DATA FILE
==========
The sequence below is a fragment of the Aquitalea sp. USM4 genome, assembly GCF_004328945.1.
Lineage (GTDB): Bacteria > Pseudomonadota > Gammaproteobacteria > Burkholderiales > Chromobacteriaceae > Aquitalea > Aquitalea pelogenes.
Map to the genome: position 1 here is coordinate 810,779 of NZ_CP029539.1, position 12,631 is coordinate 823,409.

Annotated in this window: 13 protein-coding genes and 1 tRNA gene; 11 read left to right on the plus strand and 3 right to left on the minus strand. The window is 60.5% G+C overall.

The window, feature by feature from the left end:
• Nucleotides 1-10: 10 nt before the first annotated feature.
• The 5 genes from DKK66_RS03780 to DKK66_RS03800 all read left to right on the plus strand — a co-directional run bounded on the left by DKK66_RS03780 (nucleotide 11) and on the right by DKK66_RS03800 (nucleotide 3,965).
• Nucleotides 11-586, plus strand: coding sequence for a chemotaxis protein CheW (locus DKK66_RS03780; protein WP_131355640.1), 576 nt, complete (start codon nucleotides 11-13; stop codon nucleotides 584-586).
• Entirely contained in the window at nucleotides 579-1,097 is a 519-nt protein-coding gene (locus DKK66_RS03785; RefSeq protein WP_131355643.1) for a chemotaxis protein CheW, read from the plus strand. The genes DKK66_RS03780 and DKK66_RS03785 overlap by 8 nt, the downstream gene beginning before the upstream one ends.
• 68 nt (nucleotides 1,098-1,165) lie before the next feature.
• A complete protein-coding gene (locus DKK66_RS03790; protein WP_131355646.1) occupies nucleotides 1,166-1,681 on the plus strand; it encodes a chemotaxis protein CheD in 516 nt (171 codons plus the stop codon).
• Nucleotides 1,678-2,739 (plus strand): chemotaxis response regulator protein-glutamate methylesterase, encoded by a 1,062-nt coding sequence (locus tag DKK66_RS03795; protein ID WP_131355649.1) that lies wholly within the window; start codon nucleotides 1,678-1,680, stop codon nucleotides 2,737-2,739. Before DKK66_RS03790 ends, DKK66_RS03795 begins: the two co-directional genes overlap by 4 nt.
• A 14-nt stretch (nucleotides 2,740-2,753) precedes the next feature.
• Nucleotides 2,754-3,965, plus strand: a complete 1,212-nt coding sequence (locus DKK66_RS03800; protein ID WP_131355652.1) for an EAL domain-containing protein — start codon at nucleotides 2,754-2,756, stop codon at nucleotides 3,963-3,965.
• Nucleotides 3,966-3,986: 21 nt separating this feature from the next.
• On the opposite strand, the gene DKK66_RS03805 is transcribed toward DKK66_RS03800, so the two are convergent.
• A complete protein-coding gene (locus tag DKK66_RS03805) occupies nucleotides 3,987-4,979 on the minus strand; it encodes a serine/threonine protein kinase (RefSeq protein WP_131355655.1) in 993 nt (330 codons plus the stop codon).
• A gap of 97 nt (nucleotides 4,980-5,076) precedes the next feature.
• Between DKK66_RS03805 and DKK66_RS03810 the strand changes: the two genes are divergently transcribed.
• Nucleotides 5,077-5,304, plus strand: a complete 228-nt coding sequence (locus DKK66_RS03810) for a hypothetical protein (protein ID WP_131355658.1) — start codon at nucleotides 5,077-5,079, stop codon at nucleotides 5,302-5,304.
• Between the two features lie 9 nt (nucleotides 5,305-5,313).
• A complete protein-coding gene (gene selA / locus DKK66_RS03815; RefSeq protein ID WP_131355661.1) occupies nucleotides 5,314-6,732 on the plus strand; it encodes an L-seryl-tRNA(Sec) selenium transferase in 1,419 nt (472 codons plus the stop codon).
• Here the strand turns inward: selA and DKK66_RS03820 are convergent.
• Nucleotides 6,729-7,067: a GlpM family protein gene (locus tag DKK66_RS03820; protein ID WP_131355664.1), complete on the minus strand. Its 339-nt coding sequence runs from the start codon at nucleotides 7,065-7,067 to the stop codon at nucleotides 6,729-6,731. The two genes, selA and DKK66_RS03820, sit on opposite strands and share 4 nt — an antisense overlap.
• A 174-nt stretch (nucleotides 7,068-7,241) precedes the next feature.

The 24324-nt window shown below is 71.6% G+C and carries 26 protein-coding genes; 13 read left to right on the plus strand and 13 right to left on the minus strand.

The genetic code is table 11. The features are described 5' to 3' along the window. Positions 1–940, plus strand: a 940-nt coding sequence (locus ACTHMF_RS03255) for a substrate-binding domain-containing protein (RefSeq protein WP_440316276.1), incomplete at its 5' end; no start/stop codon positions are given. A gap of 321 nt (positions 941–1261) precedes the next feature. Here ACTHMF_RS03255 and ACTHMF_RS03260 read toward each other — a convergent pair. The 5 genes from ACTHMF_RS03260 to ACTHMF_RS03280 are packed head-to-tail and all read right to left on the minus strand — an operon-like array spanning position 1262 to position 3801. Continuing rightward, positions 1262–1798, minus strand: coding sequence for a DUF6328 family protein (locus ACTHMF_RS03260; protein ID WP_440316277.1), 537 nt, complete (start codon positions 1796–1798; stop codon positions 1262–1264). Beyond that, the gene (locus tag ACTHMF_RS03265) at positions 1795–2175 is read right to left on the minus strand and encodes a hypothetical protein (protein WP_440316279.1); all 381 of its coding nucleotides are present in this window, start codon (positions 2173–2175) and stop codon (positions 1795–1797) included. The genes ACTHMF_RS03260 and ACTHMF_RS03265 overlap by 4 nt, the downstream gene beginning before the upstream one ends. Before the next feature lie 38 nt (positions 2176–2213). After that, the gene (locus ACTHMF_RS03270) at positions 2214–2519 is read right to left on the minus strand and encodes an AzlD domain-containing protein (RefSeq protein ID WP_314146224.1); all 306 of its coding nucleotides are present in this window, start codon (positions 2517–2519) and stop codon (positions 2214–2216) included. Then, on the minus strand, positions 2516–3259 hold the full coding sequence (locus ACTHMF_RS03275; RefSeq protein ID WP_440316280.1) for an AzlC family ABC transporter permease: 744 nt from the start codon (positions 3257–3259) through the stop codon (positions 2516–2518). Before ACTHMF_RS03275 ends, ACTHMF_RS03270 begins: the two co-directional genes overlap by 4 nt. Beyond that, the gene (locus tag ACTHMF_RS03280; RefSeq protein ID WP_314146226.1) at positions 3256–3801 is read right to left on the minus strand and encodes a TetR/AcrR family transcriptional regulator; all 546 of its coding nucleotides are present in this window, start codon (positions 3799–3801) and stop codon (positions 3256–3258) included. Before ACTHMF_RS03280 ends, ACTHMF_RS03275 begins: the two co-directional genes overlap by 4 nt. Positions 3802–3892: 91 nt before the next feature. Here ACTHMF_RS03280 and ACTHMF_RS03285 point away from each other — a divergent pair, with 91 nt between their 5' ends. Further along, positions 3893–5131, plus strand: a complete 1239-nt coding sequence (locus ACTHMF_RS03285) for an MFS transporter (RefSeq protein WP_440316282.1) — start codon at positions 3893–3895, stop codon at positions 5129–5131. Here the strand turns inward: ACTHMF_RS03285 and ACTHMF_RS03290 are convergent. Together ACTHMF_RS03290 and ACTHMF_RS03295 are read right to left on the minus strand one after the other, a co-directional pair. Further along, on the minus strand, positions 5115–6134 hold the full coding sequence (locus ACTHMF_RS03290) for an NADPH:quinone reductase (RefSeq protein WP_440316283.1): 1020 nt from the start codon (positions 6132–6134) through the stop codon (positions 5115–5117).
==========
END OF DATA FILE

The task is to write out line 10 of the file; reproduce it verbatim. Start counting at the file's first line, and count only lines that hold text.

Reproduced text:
• 68 nt (nucleotides 1,098-1,165) lie before the next feature.